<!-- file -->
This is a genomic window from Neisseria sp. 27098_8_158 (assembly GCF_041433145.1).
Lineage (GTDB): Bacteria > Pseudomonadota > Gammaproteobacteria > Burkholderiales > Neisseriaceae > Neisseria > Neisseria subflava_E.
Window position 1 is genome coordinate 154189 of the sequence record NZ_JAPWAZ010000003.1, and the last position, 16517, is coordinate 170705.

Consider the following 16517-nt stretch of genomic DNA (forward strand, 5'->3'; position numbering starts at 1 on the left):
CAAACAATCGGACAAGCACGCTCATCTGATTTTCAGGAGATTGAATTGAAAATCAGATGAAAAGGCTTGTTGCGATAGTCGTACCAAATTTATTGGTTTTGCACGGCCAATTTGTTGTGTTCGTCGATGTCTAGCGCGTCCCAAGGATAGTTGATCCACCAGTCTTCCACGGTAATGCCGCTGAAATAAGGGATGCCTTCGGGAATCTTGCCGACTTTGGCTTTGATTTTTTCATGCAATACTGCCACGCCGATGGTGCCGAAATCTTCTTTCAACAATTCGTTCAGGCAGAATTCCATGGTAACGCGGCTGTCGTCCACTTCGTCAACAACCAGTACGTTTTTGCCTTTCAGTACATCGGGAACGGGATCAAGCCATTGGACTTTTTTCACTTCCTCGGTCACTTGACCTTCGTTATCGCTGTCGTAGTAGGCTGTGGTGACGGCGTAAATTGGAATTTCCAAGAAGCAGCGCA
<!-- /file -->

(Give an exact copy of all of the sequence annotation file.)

This is a genomic window from Neisseria sp. 27098_8_158 (assembly GCF_041433145.1).
Lineage (GTDB): Bacteria > Pseudomonadota > Gammaproteobacteria > Burkholderiales > Neisseriaceae > Neisseria > Neisseria subflava_E.
Window position 1 is genome coordinate 154189 of the sequence record NZ_JAPWAZ010000003.1, and the last position, 16517, is coordinate 170705.

Consider the following 16517-nt stretch of genomic DNA (forward strand, 5'->3'; position numbering starts at 1 on the left):
CAAACAATCGGACAAGCACGCTCATCTGATTTTCAGGAGATTGAATTGAAAATCAGATGAAAAGGCTTGTTGCGATAGTCGTACCAAATTTATTGGTTTTGCACGGCCAATTTGTTGTGTTCGTCGATGTCTAGCGCGTCCCAAGGATAGTTGATCCACCAGTCTTCCACGGTAATGCCGCTGAAATAAGGGATGCCTTCGGGAATCTTGCCGACTTTGGCTTTGATTTTTTCATGCAATACTGCCACGCCGATGGTGCCGAAATCTTCTTTCAACAATTCGTTCAGGCAGAATTCCATGGTAACGCGGCTGTCGTCCACTTCGTCAACAACCAGTACGTTTTTGCCTTTCAGTACATCGGGAACGGGATCAAGCCATTGGACTTTTTTCACTTCCTCGGTCACTTGACCTTCGTTATCGCTGTCGTAGTAGGCTGTGGTGACGGCGTAAATTGGAATTTCCAAGAAGCAGCGCA